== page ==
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yew1

[yoo] /yu/
noun
1.
any of several evergreen, coniferous trees and shrubs of the genera Taxus and Torreya, constituting the family Taxaceae, of the Old World, North America, and Japan, having needlelike or scalelike foliage and seeds enclosed in a fleshy aril.
2.
the fine-grained, elastic wood of any of these trees.
3.
an archer's bow made of this wood.
4.
this tree or its branches as a symbol of sorrow, death, or resurrection.
Origin
900
before 900; Middle English ew(e), Old English ēow, ī(o)w; cognate with Old High German īga, īwa (Middle High German īwe, German Eibe), Old Norse ýr, MIr yew (Old Irish: stem, shaft), Welsh ywen yew tree, Russian íva willow
Can be confused
ewe, yew, you.

yew2

[yoo; unstressed yoo] /yu; unstressed yʊ/
pronoun, Eye Dialect.
1.
you.
Dictionary.com Unabridged
Based on the Random House Dictionary, © Random House, Inc. 2014.
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British Dictionary definitions for yew

yew

/juː/
noun
1.
any coniferous tree of the genus Taxus, of the Old World and North America, esp T. baccata, having flattened needle-like leaves, fine-grained elastic wood, and solitary seeds with a red waxy aril resembling berries: family Taxaceae
2.
the wood of any of these trees, used to make bows for archery
3.
(archery) a bow made of yew
Word Origin
Old English īw; related to Old High German īwa, Old Norse ӯr yew, Latin ūva grape, Russian iva willow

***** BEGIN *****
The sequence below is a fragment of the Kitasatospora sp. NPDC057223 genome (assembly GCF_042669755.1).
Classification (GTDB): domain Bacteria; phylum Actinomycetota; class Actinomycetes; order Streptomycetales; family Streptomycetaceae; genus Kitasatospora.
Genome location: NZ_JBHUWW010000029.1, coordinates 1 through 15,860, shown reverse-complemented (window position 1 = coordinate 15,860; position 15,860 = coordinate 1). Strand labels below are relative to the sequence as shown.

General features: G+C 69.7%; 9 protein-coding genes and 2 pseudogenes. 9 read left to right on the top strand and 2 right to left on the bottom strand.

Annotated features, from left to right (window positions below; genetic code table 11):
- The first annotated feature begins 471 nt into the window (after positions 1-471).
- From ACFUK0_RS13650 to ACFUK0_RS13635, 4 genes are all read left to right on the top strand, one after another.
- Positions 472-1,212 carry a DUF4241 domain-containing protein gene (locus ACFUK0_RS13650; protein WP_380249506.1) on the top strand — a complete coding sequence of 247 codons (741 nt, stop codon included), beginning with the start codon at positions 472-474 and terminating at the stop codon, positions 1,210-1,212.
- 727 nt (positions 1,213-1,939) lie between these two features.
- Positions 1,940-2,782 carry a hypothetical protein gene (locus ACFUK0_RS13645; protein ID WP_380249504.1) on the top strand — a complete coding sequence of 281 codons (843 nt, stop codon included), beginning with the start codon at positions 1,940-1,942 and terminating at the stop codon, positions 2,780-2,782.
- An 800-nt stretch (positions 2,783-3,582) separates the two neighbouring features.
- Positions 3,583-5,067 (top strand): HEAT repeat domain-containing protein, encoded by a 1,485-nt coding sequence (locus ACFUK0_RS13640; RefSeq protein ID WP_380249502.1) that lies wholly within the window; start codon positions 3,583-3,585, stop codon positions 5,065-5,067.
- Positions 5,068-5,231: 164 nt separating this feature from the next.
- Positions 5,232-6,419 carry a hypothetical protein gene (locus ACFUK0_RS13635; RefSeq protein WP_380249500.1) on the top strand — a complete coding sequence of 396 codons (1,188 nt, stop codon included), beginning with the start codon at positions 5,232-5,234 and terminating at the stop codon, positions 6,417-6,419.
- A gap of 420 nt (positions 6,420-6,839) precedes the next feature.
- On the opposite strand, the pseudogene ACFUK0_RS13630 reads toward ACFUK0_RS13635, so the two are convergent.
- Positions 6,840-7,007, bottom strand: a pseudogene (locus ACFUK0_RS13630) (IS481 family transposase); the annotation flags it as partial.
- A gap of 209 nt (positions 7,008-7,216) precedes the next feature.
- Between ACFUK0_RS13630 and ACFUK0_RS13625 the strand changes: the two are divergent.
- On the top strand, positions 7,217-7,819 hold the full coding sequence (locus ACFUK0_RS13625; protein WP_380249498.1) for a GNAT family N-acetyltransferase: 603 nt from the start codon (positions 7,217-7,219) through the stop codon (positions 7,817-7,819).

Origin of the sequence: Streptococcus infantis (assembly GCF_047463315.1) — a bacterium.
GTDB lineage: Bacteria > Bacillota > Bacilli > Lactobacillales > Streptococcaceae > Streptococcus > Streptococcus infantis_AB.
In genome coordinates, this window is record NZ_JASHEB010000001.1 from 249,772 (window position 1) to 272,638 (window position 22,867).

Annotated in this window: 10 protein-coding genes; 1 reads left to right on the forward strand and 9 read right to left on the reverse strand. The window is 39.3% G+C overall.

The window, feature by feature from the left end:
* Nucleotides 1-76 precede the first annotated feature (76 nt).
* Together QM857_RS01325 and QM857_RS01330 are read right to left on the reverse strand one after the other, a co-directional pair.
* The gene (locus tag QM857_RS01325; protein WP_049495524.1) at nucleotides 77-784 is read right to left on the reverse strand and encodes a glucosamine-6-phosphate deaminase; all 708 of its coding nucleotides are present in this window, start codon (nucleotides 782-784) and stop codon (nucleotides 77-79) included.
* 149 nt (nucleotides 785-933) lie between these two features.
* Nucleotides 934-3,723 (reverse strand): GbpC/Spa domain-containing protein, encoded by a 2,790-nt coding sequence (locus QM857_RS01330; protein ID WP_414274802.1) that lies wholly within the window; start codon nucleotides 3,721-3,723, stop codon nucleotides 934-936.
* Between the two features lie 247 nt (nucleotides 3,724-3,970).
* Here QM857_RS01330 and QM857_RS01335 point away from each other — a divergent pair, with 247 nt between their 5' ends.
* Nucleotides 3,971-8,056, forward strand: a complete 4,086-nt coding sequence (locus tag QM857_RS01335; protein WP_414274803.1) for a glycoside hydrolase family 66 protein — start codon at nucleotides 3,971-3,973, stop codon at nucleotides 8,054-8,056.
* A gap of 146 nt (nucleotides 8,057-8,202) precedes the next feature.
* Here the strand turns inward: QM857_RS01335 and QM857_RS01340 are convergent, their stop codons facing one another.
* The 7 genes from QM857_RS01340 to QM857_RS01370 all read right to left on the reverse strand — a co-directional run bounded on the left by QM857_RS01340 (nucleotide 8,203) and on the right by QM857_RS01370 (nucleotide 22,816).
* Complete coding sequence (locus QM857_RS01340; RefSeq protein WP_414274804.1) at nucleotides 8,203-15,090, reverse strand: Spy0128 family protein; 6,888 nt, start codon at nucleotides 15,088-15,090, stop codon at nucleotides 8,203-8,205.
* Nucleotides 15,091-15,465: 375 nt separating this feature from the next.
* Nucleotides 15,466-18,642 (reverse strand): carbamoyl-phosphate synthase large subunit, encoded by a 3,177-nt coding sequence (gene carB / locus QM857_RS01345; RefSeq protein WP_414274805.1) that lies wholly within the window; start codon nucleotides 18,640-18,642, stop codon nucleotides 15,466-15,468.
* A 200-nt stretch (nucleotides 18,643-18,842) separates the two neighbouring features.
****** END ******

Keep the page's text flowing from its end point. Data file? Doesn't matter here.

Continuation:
Collins English Dictionary - Complete & Unabridged 2012 Digital Edition
© William Collins Sons & Co. Ltd. 1979, 1986 © HarperCollins
Publishers 1998, 2000, 2003, 2005, 2006, 2007, 2009, 2012
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Word Origin and History for yew
n.

Old English iw, eow "yew," from Proto-Germanic *iwa-/*iwo- (cf. Middle Dutch iwe, Dutch ijf, Old High German iwa, German Eibe, Old Norse yr), from PIE *ei-wo- (cf. Old Irish eo, Welsh ywen "yew"), perhaps a suffixed form of *ei- "reddish, motley, yellow." OED says French if, Spanish iva, Medieval Latin ivus are from Germanic (and says Dutch ijf is from French); others posit a Gaulish ivos as the source of these. Lithuanian jeva likewise is said to be from Germanic. The tree symbolizes both death and immortality, being poisonous as well as long-lived.

Online Etymology Dictionary, © 2010 Douglas Harper
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